Tibetan History, Tradition, and Culture are inseparably intertwined with spirituality and human development. This is evident in the lives of ordinary people, public life, symbols, and customs. Statues of great Buddhist thinkers and philosophers, ubiquitous prayer wheels and flags with mantras, sacred stupas, and depictions of characters from Tibetan mythology are present in almost every home. This serves as tangible evidence of the inseparability of Tibetan culture from Buddhist philosophy, which in the 11th – 14th centuries unified individual tribes into the Tibetan nation. Centers of traditional Buddhist philosophy in Tibet were hubs of culture, literature, medicine, and science, solidifying both statehood and knowledge.

The Foundation’s name originates from the Rime Movement (Tibetan: ri – border, division, me – without, devoid), which provided Tibetans with a common, neutral ground for dialogue between different traditions, enabling collaboration and development. This movement was initiated in the 19th century in Tibet by eminent meditation masters from the three Tibetan Buddhist schools: Ningma, Kagyu, and Sakya.

For us, Rime symbolizes openness to methods focused on internal development, allowing contemporary individuals to draw from the richness of Tibetan philosophy and culture.

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We won’t find happiness through effort and willpower;
it is here, very close,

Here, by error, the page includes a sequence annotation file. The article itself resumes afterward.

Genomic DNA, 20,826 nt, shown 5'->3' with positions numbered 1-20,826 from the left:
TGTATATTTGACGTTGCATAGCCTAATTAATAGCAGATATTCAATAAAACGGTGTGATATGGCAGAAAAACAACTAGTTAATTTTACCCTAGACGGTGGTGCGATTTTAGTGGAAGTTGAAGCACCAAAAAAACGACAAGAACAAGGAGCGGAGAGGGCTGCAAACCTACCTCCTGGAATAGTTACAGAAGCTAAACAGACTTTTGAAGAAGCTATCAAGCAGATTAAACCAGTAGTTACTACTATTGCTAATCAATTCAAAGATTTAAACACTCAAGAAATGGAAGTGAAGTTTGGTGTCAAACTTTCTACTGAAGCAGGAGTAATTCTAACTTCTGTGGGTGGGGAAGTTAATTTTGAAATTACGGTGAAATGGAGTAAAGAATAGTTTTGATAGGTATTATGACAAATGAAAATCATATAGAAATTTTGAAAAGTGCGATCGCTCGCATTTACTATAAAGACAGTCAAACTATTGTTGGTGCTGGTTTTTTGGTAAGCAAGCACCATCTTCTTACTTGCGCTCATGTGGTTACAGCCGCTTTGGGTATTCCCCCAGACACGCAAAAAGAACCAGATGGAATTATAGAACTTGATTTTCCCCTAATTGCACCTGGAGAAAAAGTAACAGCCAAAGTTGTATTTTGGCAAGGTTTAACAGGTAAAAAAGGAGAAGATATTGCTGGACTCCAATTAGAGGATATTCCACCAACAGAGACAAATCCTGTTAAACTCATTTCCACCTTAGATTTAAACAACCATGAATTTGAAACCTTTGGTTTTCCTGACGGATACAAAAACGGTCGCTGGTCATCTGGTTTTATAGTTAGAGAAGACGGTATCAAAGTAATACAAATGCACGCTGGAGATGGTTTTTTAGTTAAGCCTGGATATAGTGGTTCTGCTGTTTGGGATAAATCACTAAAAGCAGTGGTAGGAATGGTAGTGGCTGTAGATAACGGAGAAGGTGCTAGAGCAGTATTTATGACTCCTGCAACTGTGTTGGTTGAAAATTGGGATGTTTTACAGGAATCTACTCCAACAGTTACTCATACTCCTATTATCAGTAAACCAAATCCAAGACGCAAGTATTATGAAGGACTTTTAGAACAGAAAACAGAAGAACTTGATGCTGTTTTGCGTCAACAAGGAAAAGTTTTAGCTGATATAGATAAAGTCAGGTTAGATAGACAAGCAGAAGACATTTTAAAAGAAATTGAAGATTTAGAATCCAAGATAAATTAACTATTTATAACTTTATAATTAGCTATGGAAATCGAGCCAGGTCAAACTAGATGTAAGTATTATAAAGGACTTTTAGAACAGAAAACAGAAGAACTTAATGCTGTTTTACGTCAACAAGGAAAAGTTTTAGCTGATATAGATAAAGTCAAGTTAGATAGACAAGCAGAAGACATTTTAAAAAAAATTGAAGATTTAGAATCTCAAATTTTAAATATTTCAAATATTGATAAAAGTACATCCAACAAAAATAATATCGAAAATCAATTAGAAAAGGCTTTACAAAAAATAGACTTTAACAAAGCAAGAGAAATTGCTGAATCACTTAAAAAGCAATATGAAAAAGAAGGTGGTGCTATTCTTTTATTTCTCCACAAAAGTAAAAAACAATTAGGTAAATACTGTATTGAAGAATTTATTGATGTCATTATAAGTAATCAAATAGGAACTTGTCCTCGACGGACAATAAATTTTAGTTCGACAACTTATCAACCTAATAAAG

in relaxation and non-attachment.
You shouldn’t worry; there is nothing to do.
Whatever appears in the mind is insignificant
because it lacks reality.
Don’t attach yourself to thoughts; don’t judge them.
Let the mind play its game naturally, rising and falling;
don’t get entangled in it.
Everything endlessly disperses and begins anew.
The very pursuit of happiness is an obstacle to finding it.
Like chasing a rainbow we can never catch.
Because it doesn’t exist, because it has always been here,
because it accompanies you in every moment…

Quote from “Mahamudra” by Gendun Rinpoche

Bookstore

Mindfulness courses

MBSR

Learning tibetan

language

Library

Tibetan singing
bowl concerts

Support us

We won’t find happiness through effort and willpower;
it is here, very close,
in relaxation and non-attachment.
You shouldn’t worry; there is nothing to do.
Whatever appears in the mind is insignificant
because it lacks reality.
Don’t attach yourself to thoughts; don’t judge them.
Let the mind play its game naturally, rising and falling;
don’t get entangled in it.
Everything endlessly disperses and begins anew.
The very pursuit of happiness is an obstacle to finding it.
Like chasing a rainbow we can never catch.
Because it doesn’t exist, because it has always been here,
because it accompanies you in every moment…

Quote from “Mahamudra” by Gendun Rinpoche